As the former bosses and the research or product monetisation departments of Facebook and YouTube show, there are whole corporate departments which deal with the modelling of artificial intelligence algorithms so that social networks can be used in order to create dependence! This is said openly, without any hiding. So what is new here? We know well how the tobacco industry was accused of being built on addictive substances, creating dependency on cigarettes and that for more than half a century it resisted regulation initiatives.
To hear people from the top of the digital giants’ hierarchies warning us of the dangers of social networks is bizarre.
It is also odd to hear from one of the top players among the investors in technology companies that Russia didn’t rely on hackers and didn’t hack any code, but simply used what Facebook was offering. This has never been heard before. As an aside, let me note that I am surprised how the digital giants manage to always avoid the attention of the security experts on disinformation in Romania. It would be good if we heard from people who can be doubted in everything, except that they are agents of foreign powers, saying that the elephant in the room is the business model of the digital giants.
It is also good to hear that Romania’s singing the praises of capitalism and profit is the reason why these mammoth companies have brought us here. I have been saying without great success for years that as long as profit is the supreme goal, our fights with fake news are ridiculous. It is good that almost all of the people interviewed on the programme say that the race for profits is a problem.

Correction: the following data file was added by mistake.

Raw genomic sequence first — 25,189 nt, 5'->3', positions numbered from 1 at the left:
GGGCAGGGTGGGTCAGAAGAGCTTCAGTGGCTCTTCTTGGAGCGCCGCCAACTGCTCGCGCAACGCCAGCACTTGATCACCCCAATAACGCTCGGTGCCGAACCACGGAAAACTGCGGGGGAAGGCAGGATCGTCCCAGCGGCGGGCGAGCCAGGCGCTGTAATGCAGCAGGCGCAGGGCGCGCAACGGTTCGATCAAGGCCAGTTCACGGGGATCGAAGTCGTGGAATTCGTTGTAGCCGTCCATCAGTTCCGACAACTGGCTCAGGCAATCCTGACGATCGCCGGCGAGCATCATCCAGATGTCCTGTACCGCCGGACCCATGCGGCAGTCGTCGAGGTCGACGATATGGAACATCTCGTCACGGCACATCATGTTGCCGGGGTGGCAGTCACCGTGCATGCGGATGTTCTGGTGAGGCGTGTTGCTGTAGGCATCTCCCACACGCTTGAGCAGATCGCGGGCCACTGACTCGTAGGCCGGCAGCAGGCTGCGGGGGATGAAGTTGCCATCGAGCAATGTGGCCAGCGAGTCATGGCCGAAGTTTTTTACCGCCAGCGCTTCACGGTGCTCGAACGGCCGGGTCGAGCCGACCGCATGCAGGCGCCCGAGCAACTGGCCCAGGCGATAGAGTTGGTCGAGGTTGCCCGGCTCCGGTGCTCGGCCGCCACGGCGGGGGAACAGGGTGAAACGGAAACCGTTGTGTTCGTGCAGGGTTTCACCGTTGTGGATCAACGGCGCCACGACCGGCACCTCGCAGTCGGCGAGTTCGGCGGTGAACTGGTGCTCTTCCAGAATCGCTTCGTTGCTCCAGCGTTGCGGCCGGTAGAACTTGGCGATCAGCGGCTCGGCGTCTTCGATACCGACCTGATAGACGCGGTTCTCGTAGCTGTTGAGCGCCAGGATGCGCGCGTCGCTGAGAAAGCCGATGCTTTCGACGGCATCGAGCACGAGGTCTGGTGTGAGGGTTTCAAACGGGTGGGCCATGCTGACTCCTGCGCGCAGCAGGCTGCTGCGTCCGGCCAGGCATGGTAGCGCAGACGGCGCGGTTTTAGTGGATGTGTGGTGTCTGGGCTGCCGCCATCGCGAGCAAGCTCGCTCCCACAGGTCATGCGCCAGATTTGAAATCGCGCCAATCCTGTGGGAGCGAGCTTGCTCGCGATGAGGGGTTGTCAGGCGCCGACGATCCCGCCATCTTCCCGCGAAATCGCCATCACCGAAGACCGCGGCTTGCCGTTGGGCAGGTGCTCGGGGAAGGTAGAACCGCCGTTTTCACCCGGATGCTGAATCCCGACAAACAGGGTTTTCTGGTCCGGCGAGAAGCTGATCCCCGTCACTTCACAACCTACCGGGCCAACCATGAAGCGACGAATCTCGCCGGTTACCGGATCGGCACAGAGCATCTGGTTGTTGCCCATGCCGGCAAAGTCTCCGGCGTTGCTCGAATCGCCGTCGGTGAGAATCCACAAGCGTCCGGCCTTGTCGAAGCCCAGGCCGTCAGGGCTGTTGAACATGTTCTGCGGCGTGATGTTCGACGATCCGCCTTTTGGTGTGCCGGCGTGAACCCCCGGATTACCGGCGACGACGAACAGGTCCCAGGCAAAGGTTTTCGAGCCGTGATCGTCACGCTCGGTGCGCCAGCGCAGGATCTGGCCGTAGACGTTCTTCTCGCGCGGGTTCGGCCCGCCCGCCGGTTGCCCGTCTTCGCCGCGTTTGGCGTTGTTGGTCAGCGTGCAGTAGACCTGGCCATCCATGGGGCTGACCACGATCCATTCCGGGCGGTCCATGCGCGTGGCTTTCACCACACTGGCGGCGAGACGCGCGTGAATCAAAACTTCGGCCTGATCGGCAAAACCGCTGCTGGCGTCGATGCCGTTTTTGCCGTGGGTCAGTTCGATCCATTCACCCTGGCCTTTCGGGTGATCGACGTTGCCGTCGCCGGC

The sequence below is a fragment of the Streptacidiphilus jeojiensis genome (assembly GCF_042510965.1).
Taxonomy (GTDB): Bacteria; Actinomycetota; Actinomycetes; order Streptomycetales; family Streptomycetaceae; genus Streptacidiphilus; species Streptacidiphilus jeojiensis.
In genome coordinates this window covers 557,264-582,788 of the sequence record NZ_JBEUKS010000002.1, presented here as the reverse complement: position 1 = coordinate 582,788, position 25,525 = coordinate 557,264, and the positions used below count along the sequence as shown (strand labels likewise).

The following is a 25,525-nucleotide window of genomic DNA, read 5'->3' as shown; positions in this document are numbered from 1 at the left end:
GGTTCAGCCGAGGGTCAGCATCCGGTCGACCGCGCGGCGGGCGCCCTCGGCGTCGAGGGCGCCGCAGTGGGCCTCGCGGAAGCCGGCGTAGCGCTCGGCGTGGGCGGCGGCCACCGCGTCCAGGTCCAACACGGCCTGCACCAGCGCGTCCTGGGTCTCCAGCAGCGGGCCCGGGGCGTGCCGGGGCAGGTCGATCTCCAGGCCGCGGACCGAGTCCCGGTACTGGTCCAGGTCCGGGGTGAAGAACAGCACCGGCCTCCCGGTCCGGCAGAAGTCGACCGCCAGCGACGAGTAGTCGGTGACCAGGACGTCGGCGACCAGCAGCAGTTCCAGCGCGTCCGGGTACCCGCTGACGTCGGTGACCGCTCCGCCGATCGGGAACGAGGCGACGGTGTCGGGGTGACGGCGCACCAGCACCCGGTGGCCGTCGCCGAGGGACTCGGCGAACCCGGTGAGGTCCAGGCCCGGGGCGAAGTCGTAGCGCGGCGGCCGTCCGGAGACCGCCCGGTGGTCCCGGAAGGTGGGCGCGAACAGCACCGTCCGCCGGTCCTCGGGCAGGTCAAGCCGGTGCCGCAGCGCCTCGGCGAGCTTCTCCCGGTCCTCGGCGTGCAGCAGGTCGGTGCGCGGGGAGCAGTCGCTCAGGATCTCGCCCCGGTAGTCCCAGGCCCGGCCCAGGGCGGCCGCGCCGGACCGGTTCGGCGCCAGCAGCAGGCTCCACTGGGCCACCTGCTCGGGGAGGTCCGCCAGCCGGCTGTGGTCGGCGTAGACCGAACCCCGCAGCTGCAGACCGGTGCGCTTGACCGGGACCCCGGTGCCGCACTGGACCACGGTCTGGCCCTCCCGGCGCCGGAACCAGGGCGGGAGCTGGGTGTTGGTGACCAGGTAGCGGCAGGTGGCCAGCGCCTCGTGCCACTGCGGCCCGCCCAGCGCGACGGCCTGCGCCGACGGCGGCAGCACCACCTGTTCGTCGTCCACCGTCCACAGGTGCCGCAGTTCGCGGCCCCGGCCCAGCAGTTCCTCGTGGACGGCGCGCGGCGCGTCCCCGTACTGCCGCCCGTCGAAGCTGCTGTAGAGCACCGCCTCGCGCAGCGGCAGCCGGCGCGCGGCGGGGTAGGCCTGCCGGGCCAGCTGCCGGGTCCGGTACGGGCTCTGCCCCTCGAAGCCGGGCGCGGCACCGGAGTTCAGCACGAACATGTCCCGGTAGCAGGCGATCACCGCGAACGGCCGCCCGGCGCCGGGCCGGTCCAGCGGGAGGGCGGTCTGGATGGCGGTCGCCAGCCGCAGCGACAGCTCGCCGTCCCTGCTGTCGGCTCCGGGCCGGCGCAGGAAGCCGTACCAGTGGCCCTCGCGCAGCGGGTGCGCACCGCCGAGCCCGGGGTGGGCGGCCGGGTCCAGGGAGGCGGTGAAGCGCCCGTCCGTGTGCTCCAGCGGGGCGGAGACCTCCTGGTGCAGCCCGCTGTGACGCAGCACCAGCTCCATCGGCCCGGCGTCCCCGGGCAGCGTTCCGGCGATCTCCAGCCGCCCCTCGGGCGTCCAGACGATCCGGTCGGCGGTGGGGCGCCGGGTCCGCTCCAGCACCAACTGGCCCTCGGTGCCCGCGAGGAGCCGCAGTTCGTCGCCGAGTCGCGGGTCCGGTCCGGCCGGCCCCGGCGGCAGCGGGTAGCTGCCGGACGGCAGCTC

Counterfeited and emotional news – fake news – goes around the world six times faster than the truth! Ouch! What happened to the rational and autonomous individual? It looks like he/she was pure fiction which was promoted in order to block regulation. It looks like profitable disinformation is the business model of the digital giants. Profitable means making money. It is a systemic issue, not an issue of ethics. I used an expression in 2017 – “digital disinformation is profitable”. And this exact expression was used by one of the documentary’s interviewees. But the satisfaction of being right about this at the time is bitter.
The activist who fights for the closure of all the social networks accounts warns us that we have created a world in which we have put manipulation and fraud at the centre of our societies. What is new here? Would this disappear if we deleted all the social network accounts?
Maria Cernat is a graduate of the Faculty of Journalism and Communication Sciences (FJSC) (2001) and the Faculty of Philosophy (2004) at the University of Bucharest. She obtained an MA from FJSC in 2002 and in 2008 she got her PhD in Philosophy. She is currently a PhD Lecturer in the Department for Communication and Public Relations at Titu Maiorescu University and at the Faculty of Communication and Public Relations, SNSPA. Since 2011 she has published articles on Romanian websites for political debates (CriticAtac, Cealaltă Agendă, România Curată, Gazeta de Artă Politică, etc.).